In a bold change of direction for the movement to stop climate change, environmentalist Bill McKibben and his global advocacy network 350.org unveiled a new strategy this week in Seattle: chip away at the power of the fossil-fuel industry through a large-scale stock-divestment campaign modeled on the one which helped bring down South Africa’s apartheid regime in the 1980s.

All 1900 seats were sold out in Seattle’s Benaroya Hall on November 7, for the first stop on McKibben’s planned 22-city tour. The audience delivered multiple standing ovations as McKibben explained the strategy: to curb worldwide CO2 emissions and global warming by pushing universities and other institutions to purge their stock portfolios of oil, coal, and natural-gas interests. 350’s slogan for this tour is “Do the math.”

That math is simple but stomach-dropping. Global leaders who drafted the 1999 Copenhagen Accord—including leaders of the United States and China who are resistant to climate action—agreed that a rise of two degrees Celsius (about 3.5 degrees Farenheit) above pre-industrial temperatures is the absolute upper limit humanity can approach and still avoid catastrophic climate change. In order to stay within that limit, we can emit no more than 565 additional gigatons of carbon dioxide into the Earth’s atmosphere. But fossil fuel corporations already possess oil, gas, and coal that would release 2,795 gigatons of carbon if burned. That’s five times the safe amount.

“Eighty percent of that,” said McKibben, “has to stay underground.”    Continue reading the full story in YES! Magazine »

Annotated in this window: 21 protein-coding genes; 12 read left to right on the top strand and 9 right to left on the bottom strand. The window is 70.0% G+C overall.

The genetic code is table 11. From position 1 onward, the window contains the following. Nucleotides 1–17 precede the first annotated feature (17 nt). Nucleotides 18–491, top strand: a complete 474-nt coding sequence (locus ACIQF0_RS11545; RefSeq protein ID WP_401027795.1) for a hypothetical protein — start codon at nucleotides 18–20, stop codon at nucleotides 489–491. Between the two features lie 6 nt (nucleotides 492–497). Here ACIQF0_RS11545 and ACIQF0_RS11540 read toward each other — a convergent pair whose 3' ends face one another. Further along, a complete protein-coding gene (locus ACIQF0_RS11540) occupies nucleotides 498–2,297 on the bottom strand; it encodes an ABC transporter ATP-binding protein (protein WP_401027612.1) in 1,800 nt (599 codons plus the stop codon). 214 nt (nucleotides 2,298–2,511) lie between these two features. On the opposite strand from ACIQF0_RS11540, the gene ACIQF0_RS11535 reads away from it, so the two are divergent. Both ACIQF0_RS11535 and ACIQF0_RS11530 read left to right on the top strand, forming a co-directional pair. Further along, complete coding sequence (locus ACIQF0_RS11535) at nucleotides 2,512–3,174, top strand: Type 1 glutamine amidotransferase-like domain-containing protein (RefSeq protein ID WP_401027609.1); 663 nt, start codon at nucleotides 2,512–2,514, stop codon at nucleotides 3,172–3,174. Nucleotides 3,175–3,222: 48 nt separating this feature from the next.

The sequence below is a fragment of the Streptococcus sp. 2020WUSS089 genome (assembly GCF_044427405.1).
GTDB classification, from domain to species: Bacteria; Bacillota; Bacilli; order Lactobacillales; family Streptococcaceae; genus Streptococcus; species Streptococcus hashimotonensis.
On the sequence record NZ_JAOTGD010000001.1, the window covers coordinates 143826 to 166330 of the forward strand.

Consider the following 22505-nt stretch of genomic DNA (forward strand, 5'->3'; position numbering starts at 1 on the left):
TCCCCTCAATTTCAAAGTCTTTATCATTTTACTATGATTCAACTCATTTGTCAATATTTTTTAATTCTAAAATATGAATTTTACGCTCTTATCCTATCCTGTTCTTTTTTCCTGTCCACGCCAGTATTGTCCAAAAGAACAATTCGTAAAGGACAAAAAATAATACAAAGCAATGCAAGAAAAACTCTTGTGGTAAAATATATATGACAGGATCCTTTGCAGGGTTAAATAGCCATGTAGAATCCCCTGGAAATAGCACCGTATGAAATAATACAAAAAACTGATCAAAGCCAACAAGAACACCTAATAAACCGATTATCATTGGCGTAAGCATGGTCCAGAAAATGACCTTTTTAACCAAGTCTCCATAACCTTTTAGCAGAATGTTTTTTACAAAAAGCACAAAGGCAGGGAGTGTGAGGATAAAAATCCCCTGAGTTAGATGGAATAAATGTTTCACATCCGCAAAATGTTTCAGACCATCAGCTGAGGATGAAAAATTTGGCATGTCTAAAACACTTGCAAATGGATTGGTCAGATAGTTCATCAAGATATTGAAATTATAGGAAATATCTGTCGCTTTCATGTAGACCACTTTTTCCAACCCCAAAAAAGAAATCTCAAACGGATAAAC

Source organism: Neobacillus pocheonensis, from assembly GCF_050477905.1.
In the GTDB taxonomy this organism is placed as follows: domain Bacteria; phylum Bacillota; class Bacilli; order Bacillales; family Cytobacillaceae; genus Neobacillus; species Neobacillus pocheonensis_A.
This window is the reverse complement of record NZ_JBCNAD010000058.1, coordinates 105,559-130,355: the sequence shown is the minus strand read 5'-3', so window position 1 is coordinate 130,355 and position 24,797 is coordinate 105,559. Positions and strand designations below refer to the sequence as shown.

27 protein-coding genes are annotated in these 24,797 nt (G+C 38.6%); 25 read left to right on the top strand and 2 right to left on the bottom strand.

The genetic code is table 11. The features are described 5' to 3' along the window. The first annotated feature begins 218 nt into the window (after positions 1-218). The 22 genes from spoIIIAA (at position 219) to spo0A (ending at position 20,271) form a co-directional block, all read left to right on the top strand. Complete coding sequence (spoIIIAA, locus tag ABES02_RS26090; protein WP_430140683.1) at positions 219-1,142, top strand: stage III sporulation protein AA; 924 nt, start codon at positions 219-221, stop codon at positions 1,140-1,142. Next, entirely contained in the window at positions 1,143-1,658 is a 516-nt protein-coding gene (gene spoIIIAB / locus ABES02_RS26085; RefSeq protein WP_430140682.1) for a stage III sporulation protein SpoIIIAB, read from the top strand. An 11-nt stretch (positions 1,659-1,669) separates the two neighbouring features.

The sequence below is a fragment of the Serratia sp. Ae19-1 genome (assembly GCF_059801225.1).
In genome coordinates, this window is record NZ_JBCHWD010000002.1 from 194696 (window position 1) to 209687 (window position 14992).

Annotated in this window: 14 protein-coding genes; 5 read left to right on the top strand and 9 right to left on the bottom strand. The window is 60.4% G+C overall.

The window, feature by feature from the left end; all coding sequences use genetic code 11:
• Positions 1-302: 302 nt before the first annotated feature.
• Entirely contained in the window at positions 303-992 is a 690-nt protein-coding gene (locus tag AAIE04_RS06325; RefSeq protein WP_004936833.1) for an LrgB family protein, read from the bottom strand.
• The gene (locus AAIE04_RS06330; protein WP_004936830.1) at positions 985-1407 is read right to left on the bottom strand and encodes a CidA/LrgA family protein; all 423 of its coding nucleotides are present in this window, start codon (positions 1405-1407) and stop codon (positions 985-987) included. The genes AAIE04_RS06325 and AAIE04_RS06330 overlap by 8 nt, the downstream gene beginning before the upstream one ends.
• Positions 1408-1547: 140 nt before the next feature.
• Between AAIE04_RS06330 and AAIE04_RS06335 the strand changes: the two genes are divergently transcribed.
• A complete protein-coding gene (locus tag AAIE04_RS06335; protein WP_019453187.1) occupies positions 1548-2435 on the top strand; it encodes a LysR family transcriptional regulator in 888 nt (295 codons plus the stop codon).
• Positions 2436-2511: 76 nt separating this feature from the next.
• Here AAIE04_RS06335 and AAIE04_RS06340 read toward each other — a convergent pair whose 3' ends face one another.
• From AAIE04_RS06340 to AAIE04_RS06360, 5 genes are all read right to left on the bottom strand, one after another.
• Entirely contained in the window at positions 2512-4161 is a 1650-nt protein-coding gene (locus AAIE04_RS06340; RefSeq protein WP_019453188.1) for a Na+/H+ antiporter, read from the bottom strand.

Unoccupied

Robert Pace and Amy Smith address demonstrators outside Smith’s shuttered home during an Avondale “Foreclosure Tour,” the first public action organized by Occupy the Hood Cincinnati.

A Madisonville couple who have spent the past decade fighting against predatory Big Bank lenders which tipped them into bankruptcy and foreclosure, might see their case go before the U.S. Supreme Court.  As they push their cause, they have found solidarity in a new community of activists battling foreclosure in Cincinnati.

Ten years ago, Demetrious Smith hoped to buy a building and work as a landlord after a non-work-related injury ended his 13-year career with General Electric. But getting financed on the strength of his monthly $1,182 disability check seemed unlikely. Then a postcard arrived in his family’s mailbox from a company called National Mortgage Funding, which promised home financing for anyone.

Smith, now 57, arranged an appointment and swiftly got financed for a $109,000 mortgage through ABN AMRO Mortgage Group Inc., for the home he still lives in with his wife Amy, 53.